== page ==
Linda Moss Mines: An American Soldier Known Only To God Part I

Thursday, November 11, 2021 - by Linda Moss Mines, Hamilton County Historian

In April 1917, the United States Congress declared war on Germany and, during the next nineteen months, more than four million American men would serve in the Great War, with 2.8 million serving in Europe. Emotions ran high among citizens as the civilian front activated in full support of the “war to end all wars,” responding to President Woodrow Wilson’s appeal for unity that “would make the world safe for democracy.” 

At 11:11 am on 11 November, 1918, the guns fell silent as the belligerent nations signed an armistice, agreeing to a ceasing of all conflict.

Representatives of the Allied nations meet with representatives of the German Empire in Paris and eventually hammered out the Versailles Treaty, identifying the terms of peace.

In the months following the treaty agreement, France and Great Britain were reeling from tremendous casualties during their extended years of combat and the fact that many of their soldiers had been buried in cemeteries on foreign soil. To ease the pain of their citizens, both countries choose to honor all soldiers by creating memorials to an ‘Unknown Warrior,’ each entombing an unidentified soldier in a special ceremony on Armistice Day 1920.

Inspired by the British and French example, U. S. Congressman Hamilton Fish, Jr., NY Great War veteran, introduced a bill creating a similar memorial at Arlington National Cemetery - - the Tomb of the Unknown Soldier. After approval by both houses and the signature of President Warren G. Harding in the spring of 1920, construction of the tomb began.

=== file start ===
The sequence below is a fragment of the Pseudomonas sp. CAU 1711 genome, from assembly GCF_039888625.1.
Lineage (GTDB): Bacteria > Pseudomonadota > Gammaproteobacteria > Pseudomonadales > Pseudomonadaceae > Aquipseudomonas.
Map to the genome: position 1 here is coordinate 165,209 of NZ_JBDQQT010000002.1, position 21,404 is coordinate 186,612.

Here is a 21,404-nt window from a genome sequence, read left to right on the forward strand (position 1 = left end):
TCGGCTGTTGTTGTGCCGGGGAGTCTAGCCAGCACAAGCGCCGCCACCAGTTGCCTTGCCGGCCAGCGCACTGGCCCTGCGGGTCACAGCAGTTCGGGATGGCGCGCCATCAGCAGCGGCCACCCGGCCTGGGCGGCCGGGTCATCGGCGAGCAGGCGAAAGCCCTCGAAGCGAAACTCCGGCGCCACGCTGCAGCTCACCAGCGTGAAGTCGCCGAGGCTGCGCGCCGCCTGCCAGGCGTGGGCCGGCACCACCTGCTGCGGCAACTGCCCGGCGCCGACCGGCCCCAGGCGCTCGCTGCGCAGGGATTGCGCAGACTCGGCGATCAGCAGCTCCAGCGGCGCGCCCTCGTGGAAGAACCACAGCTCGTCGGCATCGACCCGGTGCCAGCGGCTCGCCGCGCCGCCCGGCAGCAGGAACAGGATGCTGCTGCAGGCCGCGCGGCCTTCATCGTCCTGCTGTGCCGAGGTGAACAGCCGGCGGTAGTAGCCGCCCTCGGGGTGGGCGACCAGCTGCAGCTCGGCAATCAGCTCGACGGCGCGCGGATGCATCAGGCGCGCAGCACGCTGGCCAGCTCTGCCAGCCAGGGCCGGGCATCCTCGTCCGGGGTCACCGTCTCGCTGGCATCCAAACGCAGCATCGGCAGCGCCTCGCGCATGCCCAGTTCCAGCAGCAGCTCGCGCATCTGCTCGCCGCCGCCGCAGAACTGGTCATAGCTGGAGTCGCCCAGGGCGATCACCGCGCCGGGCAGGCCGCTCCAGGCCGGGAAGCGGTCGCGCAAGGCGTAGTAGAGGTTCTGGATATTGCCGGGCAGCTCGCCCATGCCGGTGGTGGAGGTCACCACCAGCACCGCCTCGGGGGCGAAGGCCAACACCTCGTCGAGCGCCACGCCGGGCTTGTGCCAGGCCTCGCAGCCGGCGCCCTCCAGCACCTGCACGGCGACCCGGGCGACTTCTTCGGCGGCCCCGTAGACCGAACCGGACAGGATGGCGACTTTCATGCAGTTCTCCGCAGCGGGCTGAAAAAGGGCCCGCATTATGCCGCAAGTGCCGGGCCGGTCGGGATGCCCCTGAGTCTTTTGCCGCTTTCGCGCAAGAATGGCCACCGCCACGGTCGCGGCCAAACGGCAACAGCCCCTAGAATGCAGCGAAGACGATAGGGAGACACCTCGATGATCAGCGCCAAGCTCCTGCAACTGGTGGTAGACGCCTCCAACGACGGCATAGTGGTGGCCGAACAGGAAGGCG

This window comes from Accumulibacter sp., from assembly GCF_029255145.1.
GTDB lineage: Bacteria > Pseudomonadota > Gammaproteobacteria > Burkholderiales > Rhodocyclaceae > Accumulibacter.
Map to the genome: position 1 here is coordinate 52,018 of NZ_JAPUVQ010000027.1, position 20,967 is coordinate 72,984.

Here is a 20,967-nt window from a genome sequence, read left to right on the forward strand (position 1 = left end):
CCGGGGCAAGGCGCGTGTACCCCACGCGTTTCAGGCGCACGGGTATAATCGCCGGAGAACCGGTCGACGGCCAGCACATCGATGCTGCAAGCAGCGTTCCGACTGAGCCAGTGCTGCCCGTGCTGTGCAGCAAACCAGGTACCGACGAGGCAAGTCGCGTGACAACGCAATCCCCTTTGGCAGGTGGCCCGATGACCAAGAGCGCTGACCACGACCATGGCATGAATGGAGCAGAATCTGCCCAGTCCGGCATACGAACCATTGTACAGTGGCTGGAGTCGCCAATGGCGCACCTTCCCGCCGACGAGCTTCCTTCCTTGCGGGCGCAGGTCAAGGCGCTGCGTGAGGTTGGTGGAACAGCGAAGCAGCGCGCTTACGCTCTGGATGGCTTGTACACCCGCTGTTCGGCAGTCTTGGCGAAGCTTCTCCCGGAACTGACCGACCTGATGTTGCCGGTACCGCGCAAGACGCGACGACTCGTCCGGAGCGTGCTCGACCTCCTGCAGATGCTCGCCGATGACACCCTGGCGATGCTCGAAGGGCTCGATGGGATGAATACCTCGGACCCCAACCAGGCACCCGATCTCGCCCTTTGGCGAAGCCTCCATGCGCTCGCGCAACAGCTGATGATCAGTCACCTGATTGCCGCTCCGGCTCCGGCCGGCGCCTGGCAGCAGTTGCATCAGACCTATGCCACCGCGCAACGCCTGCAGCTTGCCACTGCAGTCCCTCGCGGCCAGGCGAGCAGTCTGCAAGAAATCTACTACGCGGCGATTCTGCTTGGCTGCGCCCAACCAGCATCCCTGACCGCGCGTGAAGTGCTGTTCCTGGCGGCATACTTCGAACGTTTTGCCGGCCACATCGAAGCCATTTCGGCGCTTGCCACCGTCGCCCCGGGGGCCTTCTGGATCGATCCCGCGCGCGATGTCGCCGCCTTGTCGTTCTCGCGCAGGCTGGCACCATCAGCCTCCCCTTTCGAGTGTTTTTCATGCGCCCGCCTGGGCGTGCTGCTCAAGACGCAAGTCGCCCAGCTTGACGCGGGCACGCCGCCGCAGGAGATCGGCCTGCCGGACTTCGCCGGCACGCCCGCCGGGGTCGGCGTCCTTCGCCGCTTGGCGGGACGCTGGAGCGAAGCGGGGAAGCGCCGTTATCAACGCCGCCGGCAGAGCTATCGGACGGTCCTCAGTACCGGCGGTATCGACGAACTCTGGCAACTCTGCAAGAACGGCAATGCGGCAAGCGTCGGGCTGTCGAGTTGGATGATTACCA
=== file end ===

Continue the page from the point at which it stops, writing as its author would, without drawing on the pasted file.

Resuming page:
On November 11, 1921, the Tomb of the Unknown Soldier was dedicated. The ‘unknown’ soldier had been chosen from four U. S. unknowns who had been exhumed from four different cemeteries in France. Sgt. Edward F. Younger of the 50th Infantry, American Forces in Germany, was tasked with choosing the veteran who would be returned home for the ceremonial burial. Sgt. Younger identified his choice by placing a spray of white roses on one casket. He later said that he felt a draw to the second casket, as though he knew the soldier whose body was inside.

The unknown came home via the USS Olympia, arriving at the Washington Navy Yard on November 9 and lying in state at the US Capitol on November 10. Almost 100,000 citizens filed past the flag-draped casket on that day.

On Armistice Day, the nation observed two minutes of silence as the official state funeral began. The Great War Unknown Soldier was awarded the Medal of Honor and buried with honor at Arlington National Cemetery, with President Harding presiding. Congressional members, representatives of the military and thousands of citizens attended.

On this centennial of the Tomb of the Unknown Soldier, the citizens of the United States recognize all those who have served in our armed forces in the commemoration of Veterans Day. A special ceremony will occur at Arlington, remembering all those who lie in graves, names known only to God.

The story of the Tomb of the Unknown Soldier will continue . . .

* * *

Linda Moss Mines is the Chattanooga-Hamilton County Historian and Secretary of the Chattanooga Area Veterans Council. She can be reached at localhistorycounts@gmail.com



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